Iceland: Chilling the Capitalist Agenda
What the Mainstream Media is Leaving Out
It began early in 2008, culminating, and then in early 2009 and from there, steamrolled its way into the capitalist agenda for the world, doing damage along the way. In Iceland, the capitalist media in turn built a wall of silence around the Island country, blocking information from reaching the captive clientele of the international capitalist controlled world. Nevertheless, information did get out via the underground and this revelation showed that the entire population of the island were involved in a revolutionary post capitalist (for them) reconstruction of their economy and infrastructure from the bottom up general assembly.
In the anti-heyday of the economic crash of the US and the world, Iceland took the crisis by the horns and turned a negative into a positive. During May of 2008, the Scandinavian central banks give a 1.5 billion euros bailout package to the Icelandic Glitnir bank as it fell into difficulty due to the unfolding sub-prime mortgage crisis based in America. The housing bubble was set to burst and insiders were aware that something big was in the offing and this later unfolded with a vengeance in September of 2008. They were heavily involved with US levered derivatives, debt package swaps, toxic assets, non secured debt packages and insurance bonds, based on risky sub-prime mortgages that were beginning to go into mass defaults. As a result of the bailouts in Iceland and the failures increasing in the US, the summer months of 2008 saw an inflation level reaching 14.5%. In August, the krona fell by 39% over its July 2007 value. This had a dramatic impact on living standards in Iceland. As the sub-prime house of cards began to collapse in the US, the Iceland government nationalized the Glitnir bank on September 29th, 2008, right on the heels of US bankruptcy and collapses of big financial institutions such as AIG, the Lehman Bros., Fannie Mae, Freddy Mac, JP Morgan et al.
It was on the September 29th date that the housing bubble collapsed in the US and it reverberated with disastrous consequences during October and ignited domino like collapses all over Europe. Industry fled the US and set up in China, India and Asia, leaving tens of millions in the US suddenly without jobs by the end of the month. Millions lost their homes in the sub-prime collapse during the summer and fall of the same year. Big banks and insurance companies went into bankruptcy, such as AIG, Freddie Mac, Fannie Mae, JP Morgan, Chase and many others. They later received bailouts in the trillions of dollars for “banks too big to fail” that came from the Federal Reserve early in the first Obama presidential term even though this all began to unravel in the Bush presidency. Obama was blamed by some who had nothing to do with the crisis. Nor did president Bush have anything to do with the financial crisis as this had its roots in bank and investment deregulation under Reagan due to lobbying by powerful financial institutions.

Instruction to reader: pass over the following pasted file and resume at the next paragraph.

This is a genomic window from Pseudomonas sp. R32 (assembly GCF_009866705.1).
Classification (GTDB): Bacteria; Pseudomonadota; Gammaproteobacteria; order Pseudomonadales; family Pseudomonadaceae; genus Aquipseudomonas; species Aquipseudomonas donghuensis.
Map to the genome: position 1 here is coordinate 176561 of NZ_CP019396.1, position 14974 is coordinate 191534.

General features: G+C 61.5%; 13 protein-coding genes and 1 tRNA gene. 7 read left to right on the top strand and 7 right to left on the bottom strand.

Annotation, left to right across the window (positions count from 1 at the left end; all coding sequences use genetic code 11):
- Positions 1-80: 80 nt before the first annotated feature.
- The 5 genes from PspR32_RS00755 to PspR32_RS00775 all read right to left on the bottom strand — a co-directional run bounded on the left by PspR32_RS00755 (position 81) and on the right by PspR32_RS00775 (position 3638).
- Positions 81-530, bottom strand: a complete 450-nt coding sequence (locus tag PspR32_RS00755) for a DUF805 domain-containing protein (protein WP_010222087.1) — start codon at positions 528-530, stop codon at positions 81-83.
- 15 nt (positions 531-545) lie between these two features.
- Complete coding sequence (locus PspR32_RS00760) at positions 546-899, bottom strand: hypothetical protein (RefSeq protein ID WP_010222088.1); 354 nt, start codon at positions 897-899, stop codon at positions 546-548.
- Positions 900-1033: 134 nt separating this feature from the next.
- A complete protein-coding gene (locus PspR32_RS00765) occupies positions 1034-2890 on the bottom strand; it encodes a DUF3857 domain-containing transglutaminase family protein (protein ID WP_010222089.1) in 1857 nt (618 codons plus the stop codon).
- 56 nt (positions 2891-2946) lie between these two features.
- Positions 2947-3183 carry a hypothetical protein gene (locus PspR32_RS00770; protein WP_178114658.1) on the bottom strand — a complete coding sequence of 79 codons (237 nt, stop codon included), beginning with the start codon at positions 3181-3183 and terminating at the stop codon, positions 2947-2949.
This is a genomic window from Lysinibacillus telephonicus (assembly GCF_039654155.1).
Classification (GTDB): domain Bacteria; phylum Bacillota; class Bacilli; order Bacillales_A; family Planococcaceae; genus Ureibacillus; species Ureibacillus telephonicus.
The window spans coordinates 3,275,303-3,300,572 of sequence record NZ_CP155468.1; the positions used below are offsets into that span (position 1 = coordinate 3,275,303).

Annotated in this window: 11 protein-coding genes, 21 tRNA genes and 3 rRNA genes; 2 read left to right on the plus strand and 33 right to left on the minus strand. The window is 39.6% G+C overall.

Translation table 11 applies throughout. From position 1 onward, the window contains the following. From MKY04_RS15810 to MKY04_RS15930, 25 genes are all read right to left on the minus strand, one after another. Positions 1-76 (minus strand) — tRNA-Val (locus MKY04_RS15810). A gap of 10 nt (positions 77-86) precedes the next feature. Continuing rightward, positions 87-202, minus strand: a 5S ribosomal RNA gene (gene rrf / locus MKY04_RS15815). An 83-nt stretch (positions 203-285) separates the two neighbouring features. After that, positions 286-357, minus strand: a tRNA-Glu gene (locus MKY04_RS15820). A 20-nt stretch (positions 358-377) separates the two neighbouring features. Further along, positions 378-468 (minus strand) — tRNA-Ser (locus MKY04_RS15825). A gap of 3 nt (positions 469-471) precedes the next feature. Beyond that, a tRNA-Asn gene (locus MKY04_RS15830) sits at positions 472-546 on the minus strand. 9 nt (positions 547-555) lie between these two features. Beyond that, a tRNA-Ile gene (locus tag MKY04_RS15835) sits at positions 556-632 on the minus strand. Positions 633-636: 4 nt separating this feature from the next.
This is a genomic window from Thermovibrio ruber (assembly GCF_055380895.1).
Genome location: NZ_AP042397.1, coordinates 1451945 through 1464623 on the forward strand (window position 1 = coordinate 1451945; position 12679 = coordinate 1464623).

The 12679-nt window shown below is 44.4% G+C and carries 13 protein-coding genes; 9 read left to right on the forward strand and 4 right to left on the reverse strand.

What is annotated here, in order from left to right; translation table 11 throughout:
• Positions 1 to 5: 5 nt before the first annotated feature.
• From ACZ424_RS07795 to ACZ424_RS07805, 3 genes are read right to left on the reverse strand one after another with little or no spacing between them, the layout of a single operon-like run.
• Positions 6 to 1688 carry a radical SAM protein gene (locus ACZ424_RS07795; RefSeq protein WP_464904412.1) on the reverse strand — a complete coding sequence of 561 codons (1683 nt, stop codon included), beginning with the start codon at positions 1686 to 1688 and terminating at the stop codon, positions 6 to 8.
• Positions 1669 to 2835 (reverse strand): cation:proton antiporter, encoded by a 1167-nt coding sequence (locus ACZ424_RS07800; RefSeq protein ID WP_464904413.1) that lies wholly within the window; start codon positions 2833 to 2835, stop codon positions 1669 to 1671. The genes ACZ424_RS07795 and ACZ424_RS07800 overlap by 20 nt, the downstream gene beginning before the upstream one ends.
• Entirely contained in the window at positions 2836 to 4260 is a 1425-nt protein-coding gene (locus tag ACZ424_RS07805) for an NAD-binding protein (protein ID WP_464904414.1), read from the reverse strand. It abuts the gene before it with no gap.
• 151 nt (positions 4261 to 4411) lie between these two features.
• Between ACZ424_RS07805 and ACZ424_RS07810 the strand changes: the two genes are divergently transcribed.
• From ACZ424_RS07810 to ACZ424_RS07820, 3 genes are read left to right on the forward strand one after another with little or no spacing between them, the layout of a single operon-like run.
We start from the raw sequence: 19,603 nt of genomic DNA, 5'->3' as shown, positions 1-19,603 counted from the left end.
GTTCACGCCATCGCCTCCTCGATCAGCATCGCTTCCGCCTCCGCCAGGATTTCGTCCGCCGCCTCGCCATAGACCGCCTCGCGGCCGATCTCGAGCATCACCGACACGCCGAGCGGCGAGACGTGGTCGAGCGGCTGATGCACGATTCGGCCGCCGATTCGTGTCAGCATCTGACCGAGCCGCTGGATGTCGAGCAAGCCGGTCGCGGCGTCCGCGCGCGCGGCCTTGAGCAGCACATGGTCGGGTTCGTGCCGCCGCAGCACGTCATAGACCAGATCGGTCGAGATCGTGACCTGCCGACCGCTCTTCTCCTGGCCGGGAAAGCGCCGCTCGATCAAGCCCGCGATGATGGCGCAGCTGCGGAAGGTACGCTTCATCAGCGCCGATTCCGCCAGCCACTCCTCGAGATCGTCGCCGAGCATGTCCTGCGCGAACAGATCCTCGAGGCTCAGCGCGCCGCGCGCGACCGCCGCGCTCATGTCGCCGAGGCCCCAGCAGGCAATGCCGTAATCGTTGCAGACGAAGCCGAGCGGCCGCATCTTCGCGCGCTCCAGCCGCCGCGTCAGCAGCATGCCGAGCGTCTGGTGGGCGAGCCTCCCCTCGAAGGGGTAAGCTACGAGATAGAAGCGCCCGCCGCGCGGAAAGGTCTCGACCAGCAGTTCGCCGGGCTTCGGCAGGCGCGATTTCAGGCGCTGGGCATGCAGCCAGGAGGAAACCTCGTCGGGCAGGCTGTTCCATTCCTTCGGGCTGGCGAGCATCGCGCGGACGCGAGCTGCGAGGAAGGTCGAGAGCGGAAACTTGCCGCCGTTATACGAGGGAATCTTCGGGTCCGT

During October in Iceland, a rapid series of daily events unfolded. On the 6th October 2008 Iceland’s prime minister, Geir Haarde stated "Iceland is on the brink of bankruptcy". He further argued that emergency laws had to be enacted, thus enabling the government to take control of the banks if they wound up in trouble. The day after, the government took control of Landsbankinn, the 2nd largest bank of the country. Some 300,000 Icesave accounts, both domestic and foreign were blocked. This act caused an interesting response on October 8th, when the UK government used anti-terrorism legislation against Iceland in a bid to get them to heel to the Eurozone economy, to which the Icelandic government did not respond in the desired manner.
In response to the foregoing, Iceland's largest bank, Kaupthing was taken under government control, essentially nationalized, on October 9th, and the Icelandic stock exchange stopped trading altogether and closed. In quick response on the next day, 2,000 people protested in front of Iceland's central bank to demand the resignation of David Oddsson, the CEO in charge. On the 11th, Hördur Torfason, an Icelandic singer and songwriter, organized an artist's "One man's protest" on the Austurvöllur, the square in front of the Icelandic parliament. People who joined him in the demonstration, demanded that the government resign.
By October 14th, the stock exchange reopened, but without the three banks that represented fully 75% of exchanges activity. Norway jumped in with an emergency loan of 400 millions euros. A few days later, on the 17th, the Iceland government found itself excluded from the UN when it was refused its non-permanent seat at the security council. This was to be in a line of pressure tactics in an attempt to gain compliance from the Iceland government. An unfolding economic crisis triggered from Wall St. and the diplomatic crisis with the UK appeared to be the cause of this failure. By the 20th, the beginning of mass protests with 2,000 attending, formed in front of the parliament of Iceland. In desperation, the government asked for the support of the IMF within the week on the 24th. A day later, an increasingly angry populace of 2,.000 marched from Austurvöllur to the house of the government. The Landsbanki's flag was burnt in public in a rapidly growing organization of the populace. On the 29th, the Faeroe Islands lent 40 million euros to Iceland and on November 3rd, a further 500 million bailout Euros were lent by Norway.